Oldest Ground-Edge Ax Discovered in Australia

A fragment of 35,000-year-old ground-edge ax from Nawarla Gabarnmang, Jawoyn country, Arnhem Land, Australia. (Image credit: Steve Morton.)

A 35,000-year-old stone ax discovered in northern Australia is the oldest known tool with ground edges, researchers reported on Saturday (Nov. 6).

Humans' hominid ancestors have been using stone tools for 3.4 million years. But the use of grinding to sharpen stone tool edges didn't come until much later, after Homo sapiens arrived on the scene. Previously, the oldest ground tools were found in northern Australia and Japan and dated to 22,000 to 30,000 years ago.

The ground-edge ax was uncovered in May 2010 at Nawarla Gabarnmang, a site famous for Aboriginal rock art.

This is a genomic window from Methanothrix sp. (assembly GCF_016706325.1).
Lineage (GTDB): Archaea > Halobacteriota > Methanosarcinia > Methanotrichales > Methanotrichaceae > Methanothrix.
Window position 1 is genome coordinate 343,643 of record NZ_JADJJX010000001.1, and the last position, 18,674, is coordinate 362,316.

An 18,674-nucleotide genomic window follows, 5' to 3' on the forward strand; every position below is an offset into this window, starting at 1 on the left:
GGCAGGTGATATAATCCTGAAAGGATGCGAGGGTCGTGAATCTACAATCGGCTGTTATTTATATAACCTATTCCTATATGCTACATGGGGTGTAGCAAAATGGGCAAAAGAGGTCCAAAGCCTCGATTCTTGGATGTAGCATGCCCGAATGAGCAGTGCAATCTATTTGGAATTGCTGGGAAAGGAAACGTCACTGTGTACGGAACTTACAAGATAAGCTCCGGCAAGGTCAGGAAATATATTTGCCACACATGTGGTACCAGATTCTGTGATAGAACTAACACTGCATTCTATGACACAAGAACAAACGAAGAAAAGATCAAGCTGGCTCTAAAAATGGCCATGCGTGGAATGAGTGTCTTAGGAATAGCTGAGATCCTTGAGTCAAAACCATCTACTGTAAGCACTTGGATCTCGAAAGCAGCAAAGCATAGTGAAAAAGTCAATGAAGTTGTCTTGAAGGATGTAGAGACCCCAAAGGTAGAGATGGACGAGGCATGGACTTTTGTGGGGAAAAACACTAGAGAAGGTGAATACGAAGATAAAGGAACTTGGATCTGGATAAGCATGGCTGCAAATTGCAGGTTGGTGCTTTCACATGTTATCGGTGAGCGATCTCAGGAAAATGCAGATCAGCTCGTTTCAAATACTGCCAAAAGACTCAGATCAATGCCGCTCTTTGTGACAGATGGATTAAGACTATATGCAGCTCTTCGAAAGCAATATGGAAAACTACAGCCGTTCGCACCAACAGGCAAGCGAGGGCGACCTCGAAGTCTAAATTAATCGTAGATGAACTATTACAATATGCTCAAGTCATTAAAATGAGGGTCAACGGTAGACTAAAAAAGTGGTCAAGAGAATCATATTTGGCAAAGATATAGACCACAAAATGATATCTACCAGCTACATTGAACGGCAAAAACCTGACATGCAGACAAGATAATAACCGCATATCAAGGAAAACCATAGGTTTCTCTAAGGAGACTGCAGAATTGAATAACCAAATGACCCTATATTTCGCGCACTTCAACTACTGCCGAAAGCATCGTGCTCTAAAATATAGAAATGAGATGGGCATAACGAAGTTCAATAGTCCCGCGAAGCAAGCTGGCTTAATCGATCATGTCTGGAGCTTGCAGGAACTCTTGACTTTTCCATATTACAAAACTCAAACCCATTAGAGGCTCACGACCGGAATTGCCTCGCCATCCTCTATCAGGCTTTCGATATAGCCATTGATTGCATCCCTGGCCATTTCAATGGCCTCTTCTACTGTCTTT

The ax was found 25 miles (40 kilometers) from the quarry where the rock was sourced, the researchers report in the December issue of the journal Australian Archaeology.

Before grounding tools, axes would have been less efficient, as bumps and other rough patches would have created friction, impeding cutting of the wood, said David Bruno, a Monash University archaeologist and a member of the team that made the discovery.

"In this sense edge grinding is a significant technological innovation that increases the efficiency of the tool," Bruno told LiveScience. "It is a technological innovation on par with the invention of the bow and arrow."

The finding suggests Australia was an important spot of technological innovation so long ago, he added.

"Once ground-edge axes were invented it caused the existence of new objects with high investment in labor, usually involving a raw material type obtained from limited locales only, and therefore generated a new kind of valued object that could be traded," Bruno explained. "The effect of this was an enhanced social momentum of giving valued objects that increased an ethos of reciprocity and symbolic value. In this sense it generated or intensified a social evolutionary process of a social process that we are familiar with in our own lives today."

Live Science Staff
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